Thursday, July 27, 2006

100 Dollar laptops: MHRD takes a sane stand

The Ministry of Human Resource Development has taken a lot of flak on the reservation front from almost all quarters; but it did get something right. And, that is to say a firm 'No' to the 'One Laptop Per Child' (OLPC) project aka the 100 Dollar Laptop project. Among the several arguments it has put together, this is probably the most important.

"It is quite obvious that the financial expenditure to be made on the scheme will be out of public funds. ... It would be impossible to justify an expenditure of this scale on a debatable scheme when public funds continue to be in inadequate supply for well-established needs listed in different policy documents," the ministry said.

Veteran readers of this humble blog would know that I have been a strong opponent of these low-priced laptops being dumped on the poor countries in millions -- at public expense. [I would welcome it if they are sold in the open market for individuals to buy for themselves/their children] What our poor children need are good schools, with real classrooms, real blackboards, real infrastructure (including toilets) and real teachers. In the absence of these real things on the ground, spending money on fancy gadgets is a cruel scam. I applaud the MHRD for putting its foot down and saying 'No'. I applaud them even more for this special touch:

It also finds it intriguing as to "why no developed country has been chosen" for MIT's OLPC experiment "given the fact that most of the developed world is far from universalising the possession and use of laptops among children of 6-12 age group".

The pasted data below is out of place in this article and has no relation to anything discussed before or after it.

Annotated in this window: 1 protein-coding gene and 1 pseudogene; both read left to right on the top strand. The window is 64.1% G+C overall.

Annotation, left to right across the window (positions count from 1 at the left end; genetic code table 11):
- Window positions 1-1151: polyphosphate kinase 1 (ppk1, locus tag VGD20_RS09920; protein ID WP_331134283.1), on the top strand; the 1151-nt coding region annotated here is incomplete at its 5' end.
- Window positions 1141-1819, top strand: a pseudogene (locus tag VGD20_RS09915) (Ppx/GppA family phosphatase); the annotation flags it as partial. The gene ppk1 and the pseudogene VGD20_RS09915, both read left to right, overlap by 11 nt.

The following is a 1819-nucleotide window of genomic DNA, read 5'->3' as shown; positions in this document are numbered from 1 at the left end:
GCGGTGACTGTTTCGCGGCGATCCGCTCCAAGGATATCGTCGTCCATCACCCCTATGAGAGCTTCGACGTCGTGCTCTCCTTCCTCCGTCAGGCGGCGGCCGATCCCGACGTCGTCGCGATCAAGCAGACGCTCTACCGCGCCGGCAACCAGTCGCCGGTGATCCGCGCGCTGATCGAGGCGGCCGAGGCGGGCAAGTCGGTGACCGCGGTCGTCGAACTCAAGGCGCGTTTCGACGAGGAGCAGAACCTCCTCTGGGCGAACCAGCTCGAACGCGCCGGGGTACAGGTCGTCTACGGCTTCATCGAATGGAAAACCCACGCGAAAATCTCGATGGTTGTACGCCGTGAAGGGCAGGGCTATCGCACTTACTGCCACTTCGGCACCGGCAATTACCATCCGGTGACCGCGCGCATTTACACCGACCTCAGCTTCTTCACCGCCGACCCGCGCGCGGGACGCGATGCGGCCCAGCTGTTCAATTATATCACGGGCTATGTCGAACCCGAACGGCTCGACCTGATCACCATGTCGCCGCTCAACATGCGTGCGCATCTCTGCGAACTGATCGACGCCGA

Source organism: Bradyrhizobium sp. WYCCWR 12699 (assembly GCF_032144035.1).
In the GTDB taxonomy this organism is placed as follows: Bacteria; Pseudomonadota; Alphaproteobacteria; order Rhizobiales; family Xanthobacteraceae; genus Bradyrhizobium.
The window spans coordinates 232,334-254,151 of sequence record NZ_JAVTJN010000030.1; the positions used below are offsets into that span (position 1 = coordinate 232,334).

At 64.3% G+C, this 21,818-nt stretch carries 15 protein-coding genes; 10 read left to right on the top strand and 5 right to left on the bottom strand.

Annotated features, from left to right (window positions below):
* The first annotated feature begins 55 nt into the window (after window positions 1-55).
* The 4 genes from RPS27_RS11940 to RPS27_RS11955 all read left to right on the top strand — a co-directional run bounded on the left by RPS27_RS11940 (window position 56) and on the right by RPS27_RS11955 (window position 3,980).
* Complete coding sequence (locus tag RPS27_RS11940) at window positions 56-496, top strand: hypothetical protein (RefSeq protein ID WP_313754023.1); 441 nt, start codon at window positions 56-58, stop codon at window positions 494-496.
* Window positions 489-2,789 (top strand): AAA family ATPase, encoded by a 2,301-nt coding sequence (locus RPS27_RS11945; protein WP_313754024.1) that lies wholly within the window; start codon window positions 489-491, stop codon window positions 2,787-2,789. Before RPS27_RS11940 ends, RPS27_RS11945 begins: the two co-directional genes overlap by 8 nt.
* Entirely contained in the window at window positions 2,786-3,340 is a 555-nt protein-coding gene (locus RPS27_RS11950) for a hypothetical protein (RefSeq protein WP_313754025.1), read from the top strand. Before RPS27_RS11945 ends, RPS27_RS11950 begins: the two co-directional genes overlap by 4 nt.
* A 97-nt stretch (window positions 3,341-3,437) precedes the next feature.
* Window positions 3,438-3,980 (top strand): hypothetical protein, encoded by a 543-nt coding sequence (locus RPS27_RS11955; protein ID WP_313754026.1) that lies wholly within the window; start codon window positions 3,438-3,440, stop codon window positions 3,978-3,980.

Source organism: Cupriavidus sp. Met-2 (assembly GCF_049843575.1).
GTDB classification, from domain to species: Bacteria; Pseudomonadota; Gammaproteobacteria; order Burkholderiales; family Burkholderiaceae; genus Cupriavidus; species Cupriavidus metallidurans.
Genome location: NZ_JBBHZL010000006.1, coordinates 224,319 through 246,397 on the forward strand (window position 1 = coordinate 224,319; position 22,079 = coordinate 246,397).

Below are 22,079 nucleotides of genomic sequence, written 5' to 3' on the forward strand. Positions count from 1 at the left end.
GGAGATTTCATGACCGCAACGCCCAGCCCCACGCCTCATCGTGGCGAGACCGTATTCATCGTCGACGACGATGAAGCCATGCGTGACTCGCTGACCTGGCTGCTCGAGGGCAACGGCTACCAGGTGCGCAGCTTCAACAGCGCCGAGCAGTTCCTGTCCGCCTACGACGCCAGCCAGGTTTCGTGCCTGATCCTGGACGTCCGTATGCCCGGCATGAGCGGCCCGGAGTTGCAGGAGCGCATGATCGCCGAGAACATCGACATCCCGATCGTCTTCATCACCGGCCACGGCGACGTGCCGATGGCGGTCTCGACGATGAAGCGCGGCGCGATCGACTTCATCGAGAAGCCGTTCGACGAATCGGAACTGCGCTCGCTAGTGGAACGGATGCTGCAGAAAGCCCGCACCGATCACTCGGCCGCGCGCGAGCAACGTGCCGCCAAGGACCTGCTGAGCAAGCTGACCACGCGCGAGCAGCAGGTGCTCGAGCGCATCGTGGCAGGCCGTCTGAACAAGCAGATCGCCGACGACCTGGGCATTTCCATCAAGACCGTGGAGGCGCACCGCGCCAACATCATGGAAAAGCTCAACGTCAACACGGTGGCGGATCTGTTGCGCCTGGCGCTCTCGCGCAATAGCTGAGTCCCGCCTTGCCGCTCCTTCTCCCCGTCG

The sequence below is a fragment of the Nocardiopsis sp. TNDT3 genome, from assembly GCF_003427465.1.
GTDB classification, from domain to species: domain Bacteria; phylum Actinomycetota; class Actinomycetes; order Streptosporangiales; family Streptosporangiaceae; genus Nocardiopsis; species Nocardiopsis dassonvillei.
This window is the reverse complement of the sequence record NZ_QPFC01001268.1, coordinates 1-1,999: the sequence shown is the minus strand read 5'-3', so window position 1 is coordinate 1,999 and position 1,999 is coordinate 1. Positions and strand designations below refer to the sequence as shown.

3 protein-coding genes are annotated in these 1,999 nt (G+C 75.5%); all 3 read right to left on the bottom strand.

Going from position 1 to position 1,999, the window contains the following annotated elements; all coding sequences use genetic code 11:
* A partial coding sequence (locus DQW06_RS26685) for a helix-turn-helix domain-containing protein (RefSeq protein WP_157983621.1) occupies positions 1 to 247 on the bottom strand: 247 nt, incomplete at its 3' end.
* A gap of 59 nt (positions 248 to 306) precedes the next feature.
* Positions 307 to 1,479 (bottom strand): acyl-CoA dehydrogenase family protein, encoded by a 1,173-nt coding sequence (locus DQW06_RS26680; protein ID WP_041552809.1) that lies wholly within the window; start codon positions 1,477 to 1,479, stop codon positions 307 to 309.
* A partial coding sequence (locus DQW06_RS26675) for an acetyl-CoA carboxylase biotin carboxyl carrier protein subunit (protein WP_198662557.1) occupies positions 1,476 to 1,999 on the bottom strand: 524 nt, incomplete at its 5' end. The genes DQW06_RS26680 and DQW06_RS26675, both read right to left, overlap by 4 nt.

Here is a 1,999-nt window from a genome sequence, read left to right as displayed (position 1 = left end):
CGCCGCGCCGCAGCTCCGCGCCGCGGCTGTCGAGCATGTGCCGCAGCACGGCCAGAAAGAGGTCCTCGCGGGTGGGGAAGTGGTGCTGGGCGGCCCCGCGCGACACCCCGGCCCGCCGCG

1. Anonymous said...

    good news...

  2. Anonymous said...

    indeed. one good decision made.

  3. Anonymous said...

    we need to look beyond tech fixes to improve india's education system. was reading a chirpy little tome called the flickering mind recently --
    about how investments in computers et al, belying all the promises, have not led to better education in US schools.


  4. Anonymous said...

    In my point of view India is missing out on a great opportunity here. Its pretty from a useless peice of Junk which is being dumped in third world countries at public expense. Its the state's responsibility to build a sustainable infrastructure for primary education for children. And in that we have failed miserably. OLPC would have given those children a chance to circumvent the system and learn by themseleves.

    Its sad that we are actually spreading FUD about this ingenous idea. How may entrepreneurs try tackling a problem like Poverty? Kudos to him for innovating and trying to convince people that it might work!

  5. doc said...

    Here is what that $100 laptop may actually cost-